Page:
Friday, December 12, 2008

Secure the source code

I was recently called in by a company to extend a client's bespoke Java application. The problem was that the company did not have a copy of the source code - only its compiled version. Although I was able to decompile or reverse engineer most of the source code, there remained significant gaps (missing method returns, variable declaration and the like). Such gaps equal project risks and increased costs.

This is not the first time I've encountered this problem. In this instance, it was due to a complicated history of acquisitions, mergers and managerial buyouts. During such processes attention is understandably often focused on retaining the customers, intellectual property, etc, but careful consideration also needs to be given to securing assets like application source code, documentation and the like.

Often the lack of source code is down to the buyer's ignorance - they simply forget to ask for it. Their supplier has delivered a robust and working application, are on hand to support it, and everybody is happy. Why would they need something they don't know what to do with?

However, companies come and go, and you should always secure a copy of any code that is deployed on your servers, or on your behalf, if possible. Sometimes suppliers are reluctant to provide it, due to copyright and intellectual property issues. Appropriate licence restrictions and caveats should overcome these problems, however. This is a core issue with regards to business continuity planning and the like.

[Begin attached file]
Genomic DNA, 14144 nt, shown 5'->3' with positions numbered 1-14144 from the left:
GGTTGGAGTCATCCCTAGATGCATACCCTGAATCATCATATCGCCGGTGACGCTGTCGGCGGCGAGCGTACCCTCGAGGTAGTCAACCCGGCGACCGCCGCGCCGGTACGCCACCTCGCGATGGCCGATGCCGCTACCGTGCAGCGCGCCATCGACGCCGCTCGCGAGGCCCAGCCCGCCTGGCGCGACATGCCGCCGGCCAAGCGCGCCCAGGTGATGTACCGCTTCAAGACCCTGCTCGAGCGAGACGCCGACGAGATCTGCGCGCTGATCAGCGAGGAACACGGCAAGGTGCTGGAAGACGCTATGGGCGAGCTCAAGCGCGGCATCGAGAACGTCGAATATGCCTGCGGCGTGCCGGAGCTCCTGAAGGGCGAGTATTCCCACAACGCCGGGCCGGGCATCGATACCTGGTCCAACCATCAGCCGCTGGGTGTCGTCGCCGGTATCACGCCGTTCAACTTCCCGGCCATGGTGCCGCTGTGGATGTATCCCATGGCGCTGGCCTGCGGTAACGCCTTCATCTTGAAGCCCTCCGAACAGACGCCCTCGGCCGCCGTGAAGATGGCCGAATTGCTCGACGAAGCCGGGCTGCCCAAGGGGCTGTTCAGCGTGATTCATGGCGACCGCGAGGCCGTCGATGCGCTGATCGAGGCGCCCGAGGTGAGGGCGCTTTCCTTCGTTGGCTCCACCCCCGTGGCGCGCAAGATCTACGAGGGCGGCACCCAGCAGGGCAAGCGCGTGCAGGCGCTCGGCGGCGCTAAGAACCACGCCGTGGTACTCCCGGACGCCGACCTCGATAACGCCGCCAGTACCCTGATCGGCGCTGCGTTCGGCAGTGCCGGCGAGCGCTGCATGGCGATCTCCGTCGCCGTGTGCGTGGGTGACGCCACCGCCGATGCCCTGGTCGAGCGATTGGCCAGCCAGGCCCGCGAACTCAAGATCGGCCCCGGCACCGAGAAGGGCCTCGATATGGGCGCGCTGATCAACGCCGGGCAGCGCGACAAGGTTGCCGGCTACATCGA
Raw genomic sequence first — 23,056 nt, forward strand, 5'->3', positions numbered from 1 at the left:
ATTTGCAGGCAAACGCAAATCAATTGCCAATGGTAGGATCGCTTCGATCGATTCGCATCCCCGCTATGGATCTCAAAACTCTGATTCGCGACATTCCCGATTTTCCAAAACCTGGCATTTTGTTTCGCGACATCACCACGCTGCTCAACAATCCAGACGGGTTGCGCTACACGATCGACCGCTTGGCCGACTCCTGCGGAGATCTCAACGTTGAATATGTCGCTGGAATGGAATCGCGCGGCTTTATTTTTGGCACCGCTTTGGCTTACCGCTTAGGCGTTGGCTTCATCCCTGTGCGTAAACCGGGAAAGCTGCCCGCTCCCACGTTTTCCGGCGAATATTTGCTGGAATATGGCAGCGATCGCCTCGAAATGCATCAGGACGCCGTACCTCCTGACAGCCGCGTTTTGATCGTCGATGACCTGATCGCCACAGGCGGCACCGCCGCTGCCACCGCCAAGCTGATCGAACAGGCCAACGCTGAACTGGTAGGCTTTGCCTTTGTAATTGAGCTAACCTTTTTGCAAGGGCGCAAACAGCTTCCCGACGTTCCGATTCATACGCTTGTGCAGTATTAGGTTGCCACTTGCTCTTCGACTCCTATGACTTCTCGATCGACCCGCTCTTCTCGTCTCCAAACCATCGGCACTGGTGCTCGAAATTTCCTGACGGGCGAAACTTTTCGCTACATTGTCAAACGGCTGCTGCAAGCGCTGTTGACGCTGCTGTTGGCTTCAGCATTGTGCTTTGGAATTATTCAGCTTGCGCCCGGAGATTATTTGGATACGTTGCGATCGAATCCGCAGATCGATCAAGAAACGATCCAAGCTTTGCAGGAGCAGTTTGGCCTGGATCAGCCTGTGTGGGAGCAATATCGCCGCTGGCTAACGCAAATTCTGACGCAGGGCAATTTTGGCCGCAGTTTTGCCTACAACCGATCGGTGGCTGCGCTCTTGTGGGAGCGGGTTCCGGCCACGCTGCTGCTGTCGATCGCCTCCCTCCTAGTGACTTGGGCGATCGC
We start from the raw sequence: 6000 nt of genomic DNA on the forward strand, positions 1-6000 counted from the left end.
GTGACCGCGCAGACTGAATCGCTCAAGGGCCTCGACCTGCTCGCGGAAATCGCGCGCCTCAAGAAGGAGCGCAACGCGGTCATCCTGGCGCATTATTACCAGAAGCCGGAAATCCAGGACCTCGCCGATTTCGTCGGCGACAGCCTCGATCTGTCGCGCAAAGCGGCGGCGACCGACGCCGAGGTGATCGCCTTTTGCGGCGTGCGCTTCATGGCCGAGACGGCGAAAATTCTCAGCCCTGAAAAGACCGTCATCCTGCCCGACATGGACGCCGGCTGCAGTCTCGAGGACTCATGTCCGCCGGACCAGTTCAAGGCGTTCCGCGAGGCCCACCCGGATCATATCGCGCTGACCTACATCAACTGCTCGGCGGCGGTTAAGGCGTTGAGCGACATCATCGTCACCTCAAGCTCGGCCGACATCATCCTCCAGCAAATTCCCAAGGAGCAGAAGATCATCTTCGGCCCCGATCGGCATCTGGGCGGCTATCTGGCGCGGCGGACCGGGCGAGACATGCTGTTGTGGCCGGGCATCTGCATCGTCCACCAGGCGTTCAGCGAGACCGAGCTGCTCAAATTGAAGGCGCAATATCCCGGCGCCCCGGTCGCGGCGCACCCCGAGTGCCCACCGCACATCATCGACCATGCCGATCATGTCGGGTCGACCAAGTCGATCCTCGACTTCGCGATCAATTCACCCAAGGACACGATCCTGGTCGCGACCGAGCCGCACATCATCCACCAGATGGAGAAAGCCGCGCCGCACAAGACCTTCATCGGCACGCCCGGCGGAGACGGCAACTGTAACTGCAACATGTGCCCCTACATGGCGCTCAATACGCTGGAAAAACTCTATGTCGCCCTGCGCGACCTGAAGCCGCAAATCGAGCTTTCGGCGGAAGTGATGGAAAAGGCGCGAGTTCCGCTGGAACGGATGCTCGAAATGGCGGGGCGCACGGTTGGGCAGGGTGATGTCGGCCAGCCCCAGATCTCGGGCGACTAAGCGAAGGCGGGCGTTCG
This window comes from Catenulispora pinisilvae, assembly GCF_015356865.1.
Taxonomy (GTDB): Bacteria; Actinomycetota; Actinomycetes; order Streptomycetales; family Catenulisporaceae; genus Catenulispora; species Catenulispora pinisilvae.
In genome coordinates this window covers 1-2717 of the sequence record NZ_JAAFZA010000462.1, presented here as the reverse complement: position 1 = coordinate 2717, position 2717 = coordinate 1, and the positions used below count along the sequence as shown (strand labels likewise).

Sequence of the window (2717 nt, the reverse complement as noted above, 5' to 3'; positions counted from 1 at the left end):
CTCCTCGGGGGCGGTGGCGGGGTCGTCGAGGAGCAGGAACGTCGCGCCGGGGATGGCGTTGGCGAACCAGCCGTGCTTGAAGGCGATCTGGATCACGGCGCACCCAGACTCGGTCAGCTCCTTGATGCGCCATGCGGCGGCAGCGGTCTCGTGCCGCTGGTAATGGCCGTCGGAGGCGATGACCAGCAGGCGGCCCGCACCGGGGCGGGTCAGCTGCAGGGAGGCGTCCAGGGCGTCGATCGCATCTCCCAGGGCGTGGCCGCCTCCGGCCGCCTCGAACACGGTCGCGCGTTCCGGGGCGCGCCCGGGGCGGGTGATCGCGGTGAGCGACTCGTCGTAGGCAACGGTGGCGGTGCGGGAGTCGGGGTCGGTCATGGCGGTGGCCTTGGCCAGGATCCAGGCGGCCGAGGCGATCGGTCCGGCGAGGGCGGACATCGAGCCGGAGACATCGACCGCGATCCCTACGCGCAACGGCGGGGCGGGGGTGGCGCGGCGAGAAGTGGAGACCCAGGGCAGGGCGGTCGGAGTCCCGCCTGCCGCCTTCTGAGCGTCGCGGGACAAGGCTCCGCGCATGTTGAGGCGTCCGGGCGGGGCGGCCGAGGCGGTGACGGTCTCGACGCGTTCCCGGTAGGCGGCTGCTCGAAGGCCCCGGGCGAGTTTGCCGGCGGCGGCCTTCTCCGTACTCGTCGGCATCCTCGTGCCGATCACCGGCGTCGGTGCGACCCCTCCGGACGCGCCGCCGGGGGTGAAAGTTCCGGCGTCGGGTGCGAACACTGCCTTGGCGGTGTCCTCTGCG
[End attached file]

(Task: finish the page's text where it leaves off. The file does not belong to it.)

My web design and development company provides a copy of all the code we've developed once all outstanding invoices have been paid, should the client desire it. We are usually able to do this in part because we use Open Source Software whenever appropriate.

This is one area where Open Source Software (OSS) comes into its own. Distribution of the source code is not normally a problem - when you use OSS you usually get the source code, albeit with some restrictions regarding reselling it as your own, etc. In this way, your company's software investment is protected to a degree, since you can always get another supplier to fix/support your OSS application.

Whether your application is built using OSS or not, you should always attempt to secure a copy of any source code when a supplier has provided a bespoke application for you. In these uncertain times, this is of more relevance that ever.
Post a Comment